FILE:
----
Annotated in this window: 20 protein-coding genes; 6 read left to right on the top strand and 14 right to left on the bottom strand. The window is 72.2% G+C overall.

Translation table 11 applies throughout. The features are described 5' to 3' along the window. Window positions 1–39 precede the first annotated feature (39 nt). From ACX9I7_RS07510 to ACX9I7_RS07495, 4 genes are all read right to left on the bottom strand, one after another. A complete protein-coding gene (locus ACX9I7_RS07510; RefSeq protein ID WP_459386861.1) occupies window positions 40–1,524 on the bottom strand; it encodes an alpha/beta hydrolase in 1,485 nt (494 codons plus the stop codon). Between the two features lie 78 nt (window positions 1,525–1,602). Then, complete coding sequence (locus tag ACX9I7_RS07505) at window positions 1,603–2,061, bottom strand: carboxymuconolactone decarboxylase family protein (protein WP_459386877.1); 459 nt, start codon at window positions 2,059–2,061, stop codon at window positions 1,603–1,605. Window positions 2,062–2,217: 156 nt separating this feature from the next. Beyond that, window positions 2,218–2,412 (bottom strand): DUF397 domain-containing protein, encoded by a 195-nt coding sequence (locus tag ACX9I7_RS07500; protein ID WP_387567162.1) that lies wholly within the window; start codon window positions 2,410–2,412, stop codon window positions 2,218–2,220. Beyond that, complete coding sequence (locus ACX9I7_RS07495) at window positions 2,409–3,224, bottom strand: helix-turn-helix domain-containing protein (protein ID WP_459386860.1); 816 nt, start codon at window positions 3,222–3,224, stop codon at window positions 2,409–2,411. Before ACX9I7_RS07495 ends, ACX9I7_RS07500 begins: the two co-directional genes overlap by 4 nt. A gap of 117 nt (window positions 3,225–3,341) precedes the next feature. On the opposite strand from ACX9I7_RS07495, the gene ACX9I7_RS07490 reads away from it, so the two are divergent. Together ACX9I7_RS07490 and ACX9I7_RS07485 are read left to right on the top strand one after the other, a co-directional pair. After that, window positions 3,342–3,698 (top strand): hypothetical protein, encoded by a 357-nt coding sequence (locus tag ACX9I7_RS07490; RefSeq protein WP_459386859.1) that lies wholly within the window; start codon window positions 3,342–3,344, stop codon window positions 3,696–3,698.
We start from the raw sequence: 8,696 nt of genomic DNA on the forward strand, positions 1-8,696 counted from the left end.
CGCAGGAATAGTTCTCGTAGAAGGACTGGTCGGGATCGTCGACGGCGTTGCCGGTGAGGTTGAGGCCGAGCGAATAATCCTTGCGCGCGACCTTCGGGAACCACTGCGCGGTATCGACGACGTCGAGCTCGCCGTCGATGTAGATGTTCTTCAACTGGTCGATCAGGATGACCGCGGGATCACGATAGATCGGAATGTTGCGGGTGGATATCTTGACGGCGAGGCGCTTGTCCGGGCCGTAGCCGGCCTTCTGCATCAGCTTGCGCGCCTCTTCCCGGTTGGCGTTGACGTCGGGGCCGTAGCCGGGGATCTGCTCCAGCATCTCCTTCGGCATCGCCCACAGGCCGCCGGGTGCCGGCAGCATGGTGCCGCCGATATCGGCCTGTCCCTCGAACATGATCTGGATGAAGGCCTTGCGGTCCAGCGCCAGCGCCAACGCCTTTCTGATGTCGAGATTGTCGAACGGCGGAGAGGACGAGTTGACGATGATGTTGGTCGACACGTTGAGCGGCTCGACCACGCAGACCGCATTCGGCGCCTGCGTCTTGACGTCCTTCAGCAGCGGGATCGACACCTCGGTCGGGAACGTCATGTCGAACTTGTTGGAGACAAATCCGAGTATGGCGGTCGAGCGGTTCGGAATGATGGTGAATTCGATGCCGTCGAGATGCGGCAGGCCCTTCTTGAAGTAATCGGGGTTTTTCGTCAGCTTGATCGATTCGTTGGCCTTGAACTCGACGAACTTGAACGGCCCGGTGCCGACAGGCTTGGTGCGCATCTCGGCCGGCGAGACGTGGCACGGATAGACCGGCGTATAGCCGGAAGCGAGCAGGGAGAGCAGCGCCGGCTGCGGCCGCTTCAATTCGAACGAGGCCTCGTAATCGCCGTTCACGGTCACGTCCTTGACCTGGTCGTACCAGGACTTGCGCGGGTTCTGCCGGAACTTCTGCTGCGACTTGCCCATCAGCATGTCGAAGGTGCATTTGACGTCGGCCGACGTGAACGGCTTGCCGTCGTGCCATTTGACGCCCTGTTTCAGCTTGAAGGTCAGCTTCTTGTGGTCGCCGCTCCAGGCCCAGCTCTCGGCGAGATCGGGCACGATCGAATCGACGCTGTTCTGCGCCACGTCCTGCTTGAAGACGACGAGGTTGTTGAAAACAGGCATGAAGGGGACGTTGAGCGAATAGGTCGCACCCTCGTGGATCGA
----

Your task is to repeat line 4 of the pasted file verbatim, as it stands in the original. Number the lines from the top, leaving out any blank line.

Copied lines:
CGCAGGAATAGTTCTCGTAGAAGGACTGGTCGGGATCGTCGACGGCGTTGCCGGTGAGGTTGAGGCCGAGCGAATAATCCTTGCGCGCGACCTTCGGGAACCACTGCGCGGTATCGACGACGTCGAGCTCGCCGTCGATGTAGATGTTCTTCAACTGGTCGATCAGGATGACCGCGGGATCACGATAGATCGGAATGTTGCGGGTGGATATCTTGACGGCGAGGCGCTTGTCCGGGCCGTAGCCGGCCTTCTGCATCAGCTTGCGCGCCTCTTCCCGGTTGGCGTTGACGTCGGGGCCGTAGCCGGGGATCTGCTCCAGCATCTCCTTCGGCATCGCCCACAGGCCGCCGGGTGCCGGCAGCATGGTGCCGCCGATATCGGCCTGTCCCTCGAACATGATCTGGATGAAGGCCTTGCGGTCCAGCGCCAGCGCCAACGCCTTTCTGATGTCGAGATTGTCGAACGGCGGAGAGGACGAGTTGACGATGATGTTGGTCGACACGTTGAGCGGCTCGACCACGCAGACCGCATTCGGCGCCTGCGTCTTGACGTCCTTCAGCAGCGGGATCGACACCTCGGTCGGGAACGTCATGTCGAACTTGTTGGAGACAAATCCGAGTATGGCGGTCGAGCGGTTCGGAATGATGGTGAATTCGATGCCGTCGAGATGCGGCAGGCCCTTCTTGAAGTAATCGGGGTTTTTCGTCAGCTTGATCGATTCGTTGGCCTTGAACTCGACGAACTTGAACGGCCCGGTGCCGACAGGCTTGGTGCGCATCTCGGCCGGCGAGACGTGGCACGGATAGACCGGCGTATAGCCGGAAGCGAGCAGGGAGAGCAGCGCCGGCTGCGGCCGCTTCAATTCGAACGAGGCCTCGTAATCGCCGTTCACGGTCACGTCCTTGACCTGGTCGTACCAGGACTTGCGCGGGTTCTGCCGGAACTTCTGCTGCGACTTGCCCATCAGCATGTCGAAGGTGCATTTGACGTCGGCCGACGTGAACGGCTTGCCGTCGTGCCATTTGACGCCCTGTTTCAGCTTGAAGGTCAGCTTCTTGTGGTCGCCGCTCCAGGCCCAGCTCTCGGCGAGATCGGGCACGATCGAATCGACGCTGTTCTGCGCCACGTCCTGCTTGAAGACGACGAGGTTGTTGAAAACAGGCATGAAGGGGACGTTGAGCGAATAGGTCGCACCCTCGTGGATCGA